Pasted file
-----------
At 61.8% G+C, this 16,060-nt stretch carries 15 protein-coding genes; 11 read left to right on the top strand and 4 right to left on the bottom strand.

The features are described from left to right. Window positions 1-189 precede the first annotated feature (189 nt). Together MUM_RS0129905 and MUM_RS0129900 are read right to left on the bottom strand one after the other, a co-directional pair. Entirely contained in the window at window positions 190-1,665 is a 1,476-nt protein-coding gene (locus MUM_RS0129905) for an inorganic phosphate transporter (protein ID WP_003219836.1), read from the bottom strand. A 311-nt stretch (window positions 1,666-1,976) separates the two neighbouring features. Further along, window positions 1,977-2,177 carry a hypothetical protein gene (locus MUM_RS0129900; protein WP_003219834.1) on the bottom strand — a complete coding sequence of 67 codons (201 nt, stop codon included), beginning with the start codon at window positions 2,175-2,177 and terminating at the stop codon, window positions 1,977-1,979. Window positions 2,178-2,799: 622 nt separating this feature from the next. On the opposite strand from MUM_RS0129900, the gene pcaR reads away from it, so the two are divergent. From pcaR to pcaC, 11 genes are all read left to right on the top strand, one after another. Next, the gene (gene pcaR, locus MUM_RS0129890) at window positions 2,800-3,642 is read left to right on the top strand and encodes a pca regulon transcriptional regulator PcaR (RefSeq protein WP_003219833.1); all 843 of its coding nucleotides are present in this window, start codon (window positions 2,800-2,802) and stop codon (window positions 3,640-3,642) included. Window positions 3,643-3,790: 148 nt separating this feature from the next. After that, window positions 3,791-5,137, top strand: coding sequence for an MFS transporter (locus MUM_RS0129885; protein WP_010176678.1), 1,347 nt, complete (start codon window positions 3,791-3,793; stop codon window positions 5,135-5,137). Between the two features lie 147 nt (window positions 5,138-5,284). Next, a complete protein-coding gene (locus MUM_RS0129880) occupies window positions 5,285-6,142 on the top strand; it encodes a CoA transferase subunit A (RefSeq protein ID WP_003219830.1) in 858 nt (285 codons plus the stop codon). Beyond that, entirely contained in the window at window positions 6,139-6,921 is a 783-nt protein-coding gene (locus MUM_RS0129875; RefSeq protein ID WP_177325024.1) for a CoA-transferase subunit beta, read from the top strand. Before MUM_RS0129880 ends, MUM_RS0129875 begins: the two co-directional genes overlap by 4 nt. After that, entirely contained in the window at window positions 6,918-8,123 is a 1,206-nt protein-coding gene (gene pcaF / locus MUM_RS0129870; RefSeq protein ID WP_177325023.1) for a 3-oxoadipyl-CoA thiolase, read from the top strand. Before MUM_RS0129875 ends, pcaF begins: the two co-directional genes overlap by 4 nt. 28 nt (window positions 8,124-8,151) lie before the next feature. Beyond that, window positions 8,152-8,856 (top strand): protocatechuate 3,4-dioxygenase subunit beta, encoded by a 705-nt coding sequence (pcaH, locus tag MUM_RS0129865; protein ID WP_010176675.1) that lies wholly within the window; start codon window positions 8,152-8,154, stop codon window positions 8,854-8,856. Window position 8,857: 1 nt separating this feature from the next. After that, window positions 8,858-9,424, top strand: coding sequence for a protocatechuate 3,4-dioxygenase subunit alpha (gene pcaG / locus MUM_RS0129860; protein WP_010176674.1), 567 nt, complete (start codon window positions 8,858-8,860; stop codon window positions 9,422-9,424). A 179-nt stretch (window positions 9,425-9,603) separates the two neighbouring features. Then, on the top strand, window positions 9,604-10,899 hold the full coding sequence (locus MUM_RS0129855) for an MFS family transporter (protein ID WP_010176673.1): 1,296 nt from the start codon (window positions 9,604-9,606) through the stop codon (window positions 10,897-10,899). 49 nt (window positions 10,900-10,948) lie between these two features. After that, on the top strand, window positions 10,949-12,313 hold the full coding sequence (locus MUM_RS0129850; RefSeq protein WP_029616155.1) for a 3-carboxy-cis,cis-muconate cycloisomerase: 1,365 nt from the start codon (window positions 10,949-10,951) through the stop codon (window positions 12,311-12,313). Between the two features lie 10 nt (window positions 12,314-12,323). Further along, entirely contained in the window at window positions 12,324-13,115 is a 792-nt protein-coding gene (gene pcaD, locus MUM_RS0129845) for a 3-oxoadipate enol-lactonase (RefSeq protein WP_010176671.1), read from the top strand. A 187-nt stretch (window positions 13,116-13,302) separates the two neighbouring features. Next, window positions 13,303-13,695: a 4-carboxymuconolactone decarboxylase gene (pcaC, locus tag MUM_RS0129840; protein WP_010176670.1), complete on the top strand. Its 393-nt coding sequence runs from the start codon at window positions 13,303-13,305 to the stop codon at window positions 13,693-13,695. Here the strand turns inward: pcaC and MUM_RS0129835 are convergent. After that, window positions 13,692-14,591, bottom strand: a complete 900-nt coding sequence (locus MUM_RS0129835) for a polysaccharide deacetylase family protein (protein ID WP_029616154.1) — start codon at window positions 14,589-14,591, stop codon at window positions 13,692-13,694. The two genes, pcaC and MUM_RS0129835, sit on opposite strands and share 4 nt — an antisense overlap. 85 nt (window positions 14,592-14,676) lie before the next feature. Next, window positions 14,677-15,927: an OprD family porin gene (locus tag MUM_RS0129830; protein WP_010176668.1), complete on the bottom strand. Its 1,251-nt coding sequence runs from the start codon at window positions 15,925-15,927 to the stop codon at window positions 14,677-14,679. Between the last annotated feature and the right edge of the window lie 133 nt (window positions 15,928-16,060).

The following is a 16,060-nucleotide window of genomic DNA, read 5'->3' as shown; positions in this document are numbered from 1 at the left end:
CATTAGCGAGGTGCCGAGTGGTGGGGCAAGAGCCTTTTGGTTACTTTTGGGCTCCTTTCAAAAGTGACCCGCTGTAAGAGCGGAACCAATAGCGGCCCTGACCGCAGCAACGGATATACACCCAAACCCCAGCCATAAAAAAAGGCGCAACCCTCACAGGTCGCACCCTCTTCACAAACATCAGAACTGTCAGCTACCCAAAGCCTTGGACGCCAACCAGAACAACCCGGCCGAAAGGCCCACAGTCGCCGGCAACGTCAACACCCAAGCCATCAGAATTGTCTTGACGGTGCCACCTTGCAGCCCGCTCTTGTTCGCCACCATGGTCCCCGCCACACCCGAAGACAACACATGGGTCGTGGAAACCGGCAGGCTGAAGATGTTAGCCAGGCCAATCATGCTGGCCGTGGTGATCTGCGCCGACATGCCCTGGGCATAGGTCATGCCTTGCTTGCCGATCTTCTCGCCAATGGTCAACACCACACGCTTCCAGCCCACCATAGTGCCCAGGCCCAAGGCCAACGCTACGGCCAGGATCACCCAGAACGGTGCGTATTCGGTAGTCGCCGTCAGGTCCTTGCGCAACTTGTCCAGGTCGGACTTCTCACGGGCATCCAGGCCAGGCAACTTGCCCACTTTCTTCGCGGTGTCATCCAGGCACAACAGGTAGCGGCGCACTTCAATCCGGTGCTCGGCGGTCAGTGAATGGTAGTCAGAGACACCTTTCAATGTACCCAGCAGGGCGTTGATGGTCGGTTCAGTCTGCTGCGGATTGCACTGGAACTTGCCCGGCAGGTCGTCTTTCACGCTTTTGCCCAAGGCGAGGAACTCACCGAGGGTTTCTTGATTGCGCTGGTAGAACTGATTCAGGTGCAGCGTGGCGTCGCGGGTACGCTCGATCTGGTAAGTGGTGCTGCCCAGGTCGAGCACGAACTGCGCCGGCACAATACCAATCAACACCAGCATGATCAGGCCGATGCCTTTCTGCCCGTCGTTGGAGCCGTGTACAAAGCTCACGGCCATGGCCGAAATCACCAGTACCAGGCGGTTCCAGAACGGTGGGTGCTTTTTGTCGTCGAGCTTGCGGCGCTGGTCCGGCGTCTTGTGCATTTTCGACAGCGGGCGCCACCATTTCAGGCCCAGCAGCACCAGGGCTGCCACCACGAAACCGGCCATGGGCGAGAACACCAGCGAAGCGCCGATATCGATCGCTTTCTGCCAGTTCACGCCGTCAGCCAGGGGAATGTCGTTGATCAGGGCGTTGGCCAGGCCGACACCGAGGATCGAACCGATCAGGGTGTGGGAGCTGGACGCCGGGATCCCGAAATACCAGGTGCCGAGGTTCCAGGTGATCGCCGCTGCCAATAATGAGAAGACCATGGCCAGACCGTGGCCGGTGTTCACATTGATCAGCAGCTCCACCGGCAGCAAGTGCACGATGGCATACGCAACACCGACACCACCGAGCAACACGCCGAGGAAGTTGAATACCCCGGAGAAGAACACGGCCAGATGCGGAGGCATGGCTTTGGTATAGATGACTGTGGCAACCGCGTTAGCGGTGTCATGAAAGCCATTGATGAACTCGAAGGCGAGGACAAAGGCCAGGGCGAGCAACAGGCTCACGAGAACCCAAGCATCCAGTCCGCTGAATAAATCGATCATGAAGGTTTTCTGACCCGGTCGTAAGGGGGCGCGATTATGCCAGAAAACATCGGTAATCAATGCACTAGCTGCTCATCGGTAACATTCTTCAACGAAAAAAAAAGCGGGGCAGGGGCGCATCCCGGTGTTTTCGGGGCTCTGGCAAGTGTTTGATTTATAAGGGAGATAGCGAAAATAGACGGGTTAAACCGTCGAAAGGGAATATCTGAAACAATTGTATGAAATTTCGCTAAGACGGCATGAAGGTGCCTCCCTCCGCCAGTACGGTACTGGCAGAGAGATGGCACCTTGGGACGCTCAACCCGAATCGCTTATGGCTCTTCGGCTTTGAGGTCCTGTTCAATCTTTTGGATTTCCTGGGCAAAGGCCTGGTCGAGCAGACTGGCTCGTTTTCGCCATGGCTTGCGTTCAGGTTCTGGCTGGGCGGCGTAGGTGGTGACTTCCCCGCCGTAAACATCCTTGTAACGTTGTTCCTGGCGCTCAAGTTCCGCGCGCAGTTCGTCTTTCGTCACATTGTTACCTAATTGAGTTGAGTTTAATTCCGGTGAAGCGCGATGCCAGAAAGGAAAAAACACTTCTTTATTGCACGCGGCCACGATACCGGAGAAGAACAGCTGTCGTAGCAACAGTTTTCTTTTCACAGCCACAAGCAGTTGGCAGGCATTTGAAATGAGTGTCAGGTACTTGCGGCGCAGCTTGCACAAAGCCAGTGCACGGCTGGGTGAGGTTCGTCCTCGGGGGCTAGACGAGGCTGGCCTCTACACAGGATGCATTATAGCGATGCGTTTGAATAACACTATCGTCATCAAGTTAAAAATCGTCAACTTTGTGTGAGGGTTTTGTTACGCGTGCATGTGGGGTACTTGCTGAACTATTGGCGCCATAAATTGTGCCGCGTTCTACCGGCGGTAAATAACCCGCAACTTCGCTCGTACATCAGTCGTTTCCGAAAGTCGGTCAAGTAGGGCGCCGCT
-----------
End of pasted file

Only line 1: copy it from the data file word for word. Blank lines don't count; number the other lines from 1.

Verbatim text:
At 61.8% G+C, this 16,060-nt stretch carries 15 protein-coding genes; 11 read left to right on the top strand and 4 right to left on the bottom strand.